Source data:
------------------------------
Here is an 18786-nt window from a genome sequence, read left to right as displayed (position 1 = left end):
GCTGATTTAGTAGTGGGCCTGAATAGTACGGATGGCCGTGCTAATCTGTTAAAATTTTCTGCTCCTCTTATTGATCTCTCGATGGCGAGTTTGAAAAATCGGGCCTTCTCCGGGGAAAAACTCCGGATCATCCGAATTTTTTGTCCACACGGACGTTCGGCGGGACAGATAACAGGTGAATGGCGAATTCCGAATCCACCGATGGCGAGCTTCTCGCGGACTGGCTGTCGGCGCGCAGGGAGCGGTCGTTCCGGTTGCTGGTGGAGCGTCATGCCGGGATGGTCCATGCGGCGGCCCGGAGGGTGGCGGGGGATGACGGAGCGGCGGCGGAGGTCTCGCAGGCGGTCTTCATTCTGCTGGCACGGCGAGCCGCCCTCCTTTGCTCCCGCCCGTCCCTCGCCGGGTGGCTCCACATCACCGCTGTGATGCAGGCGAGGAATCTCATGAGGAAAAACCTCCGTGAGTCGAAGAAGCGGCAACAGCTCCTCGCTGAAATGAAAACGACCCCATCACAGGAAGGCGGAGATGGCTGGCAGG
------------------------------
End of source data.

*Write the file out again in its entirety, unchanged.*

Here is an 18786-nt window from a genome sequence, read left to right as displayed (position 1 = left end):
GCTGATTTAGTAGTGGGCCTGAATAGTACGGATGGCCGTGCTAATCTGTTAAAATTTTCTGCTCCTCTTATTGATCTCTCGATGGCGAGTTTGAAAAATCGGGCCTTCTCCGGGGAAAAACTCCGGATCATCCGAATTTTTTGTCCACACGGACGTTCGGCGGGACAGATAACAGGTGAATGGCGAATTCCGAATCCACCGATGGCGAGCTTCTCGCGGACTGGCTGTCGGCGCGCAGGGAGCGGTCGTTCCGGTTGCTGGTGGAGCGTCATGCCGGGATGGTCCATGCGGCGGCCCGGAGGGTGGCGGGGGATGACGGAGCGGCGGCGGAGGTCTCGCAGGCGGTCTTCATTCTGCTGGCACGGCGAGCCGCCCTCCTTTGCTCCCGCCCGTCCCTCGCCGGGTGGCTCCACATCACCGCTGTGATGCAGGCGAGGAATCTCATGAGGAAAAACCTCCGTGAGTCGAAGAAGCGGCAACAGCTCCTCGCTGAAATGAAAACGACCCCATCACAGGAAGGCGGAGATGGCTGGCAGG